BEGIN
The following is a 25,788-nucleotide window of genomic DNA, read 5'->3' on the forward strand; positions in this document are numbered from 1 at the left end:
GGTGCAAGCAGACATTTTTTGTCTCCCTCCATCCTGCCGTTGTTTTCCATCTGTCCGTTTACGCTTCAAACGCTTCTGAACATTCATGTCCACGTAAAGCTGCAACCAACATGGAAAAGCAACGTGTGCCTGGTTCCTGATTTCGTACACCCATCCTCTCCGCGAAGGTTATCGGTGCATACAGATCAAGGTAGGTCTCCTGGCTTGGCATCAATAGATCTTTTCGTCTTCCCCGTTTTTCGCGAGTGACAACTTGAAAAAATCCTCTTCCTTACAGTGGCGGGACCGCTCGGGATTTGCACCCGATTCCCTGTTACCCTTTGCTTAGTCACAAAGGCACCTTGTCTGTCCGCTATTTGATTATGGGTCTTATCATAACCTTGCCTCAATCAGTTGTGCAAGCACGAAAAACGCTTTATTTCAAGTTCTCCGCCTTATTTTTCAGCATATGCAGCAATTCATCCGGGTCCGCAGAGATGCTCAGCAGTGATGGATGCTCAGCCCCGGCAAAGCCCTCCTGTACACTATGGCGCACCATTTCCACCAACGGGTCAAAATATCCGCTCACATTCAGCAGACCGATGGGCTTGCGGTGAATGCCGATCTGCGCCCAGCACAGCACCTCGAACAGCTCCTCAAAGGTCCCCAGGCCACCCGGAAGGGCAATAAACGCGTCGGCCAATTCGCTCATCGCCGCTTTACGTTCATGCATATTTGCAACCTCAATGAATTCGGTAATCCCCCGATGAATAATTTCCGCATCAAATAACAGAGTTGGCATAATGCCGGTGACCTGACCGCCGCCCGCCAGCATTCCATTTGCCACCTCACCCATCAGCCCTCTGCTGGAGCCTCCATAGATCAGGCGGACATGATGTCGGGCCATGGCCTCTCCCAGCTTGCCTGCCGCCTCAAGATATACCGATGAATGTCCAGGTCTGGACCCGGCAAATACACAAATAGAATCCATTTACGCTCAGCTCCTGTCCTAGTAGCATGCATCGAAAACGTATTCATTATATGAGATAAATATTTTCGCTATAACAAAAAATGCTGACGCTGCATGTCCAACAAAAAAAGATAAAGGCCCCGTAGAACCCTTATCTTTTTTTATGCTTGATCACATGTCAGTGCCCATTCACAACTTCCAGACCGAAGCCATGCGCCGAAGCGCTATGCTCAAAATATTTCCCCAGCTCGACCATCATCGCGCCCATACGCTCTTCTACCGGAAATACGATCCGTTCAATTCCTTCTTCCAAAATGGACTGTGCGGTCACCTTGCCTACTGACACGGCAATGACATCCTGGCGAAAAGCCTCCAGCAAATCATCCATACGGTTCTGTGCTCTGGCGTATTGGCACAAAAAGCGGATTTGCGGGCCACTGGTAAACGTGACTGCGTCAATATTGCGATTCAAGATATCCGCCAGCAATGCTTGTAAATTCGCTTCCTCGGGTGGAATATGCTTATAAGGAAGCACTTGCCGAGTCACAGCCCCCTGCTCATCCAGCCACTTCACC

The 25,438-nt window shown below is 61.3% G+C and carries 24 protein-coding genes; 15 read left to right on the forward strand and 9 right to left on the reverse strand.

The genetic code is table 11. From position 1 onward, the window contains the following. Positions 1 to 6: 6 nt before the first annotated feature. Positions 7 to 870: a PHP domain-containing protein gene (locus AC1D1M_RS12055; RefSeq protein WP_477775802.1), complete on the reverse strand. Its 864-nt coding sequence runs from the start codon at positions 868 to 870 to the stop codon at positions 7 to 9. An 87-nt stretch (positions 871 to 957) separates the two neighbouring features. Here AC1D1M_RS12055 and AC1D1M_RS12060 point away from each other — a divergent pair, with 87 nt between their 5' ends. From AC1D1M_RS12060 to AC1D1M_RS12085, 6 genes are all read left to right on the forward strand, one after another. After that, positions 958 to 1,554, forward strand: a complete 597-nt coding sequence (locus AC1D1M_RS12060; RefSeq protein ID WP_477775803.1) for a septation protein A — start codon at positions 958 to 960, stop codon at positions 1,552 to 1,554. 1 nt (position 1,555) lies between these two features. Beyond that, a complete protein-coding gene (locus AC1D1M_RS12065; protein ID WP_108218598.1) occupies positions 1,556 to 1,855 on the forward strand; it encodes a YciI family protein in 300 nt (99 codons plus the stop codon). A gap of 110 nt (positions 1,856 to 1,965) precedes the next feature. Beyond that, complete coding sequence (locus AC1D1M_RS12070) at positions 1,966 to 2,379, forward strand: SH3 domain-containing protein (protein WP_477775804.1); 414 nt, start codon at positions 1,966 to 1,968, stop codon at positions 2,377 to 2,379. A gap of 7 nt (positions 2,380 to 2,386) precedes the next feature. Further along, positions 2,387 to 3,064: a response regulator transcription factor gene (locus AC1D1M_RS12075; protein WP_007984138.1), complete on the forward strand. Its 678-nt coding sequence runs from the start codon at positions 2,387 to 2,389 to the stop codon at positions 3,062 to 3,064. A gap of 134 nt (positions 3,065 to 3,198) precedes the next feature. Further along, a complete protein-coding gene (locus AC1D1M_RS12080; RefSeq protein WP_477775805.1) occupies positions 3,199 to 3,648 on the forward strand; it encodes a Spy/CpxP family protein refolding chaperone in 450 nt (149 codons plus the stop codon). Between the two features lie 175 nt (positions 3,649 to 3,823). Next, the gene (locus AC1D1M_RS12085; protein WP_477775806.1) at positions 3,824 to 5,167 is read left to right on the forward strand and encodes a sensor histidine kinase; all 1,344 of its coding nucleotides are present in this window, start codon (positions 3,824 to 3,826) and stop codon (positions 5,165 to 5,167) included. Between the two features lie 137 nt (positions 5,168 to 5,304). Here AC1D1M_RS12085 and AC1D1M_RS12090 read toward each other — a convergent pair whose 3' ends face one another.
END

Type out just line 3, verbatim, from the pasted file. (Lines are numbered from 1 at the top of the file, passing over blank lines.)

The 25,438-nt window shown below is 61.3% G+C and carries 24 protein-coding genes; 15 read left to right on the forward strand and 9 right to left on the reverse strand.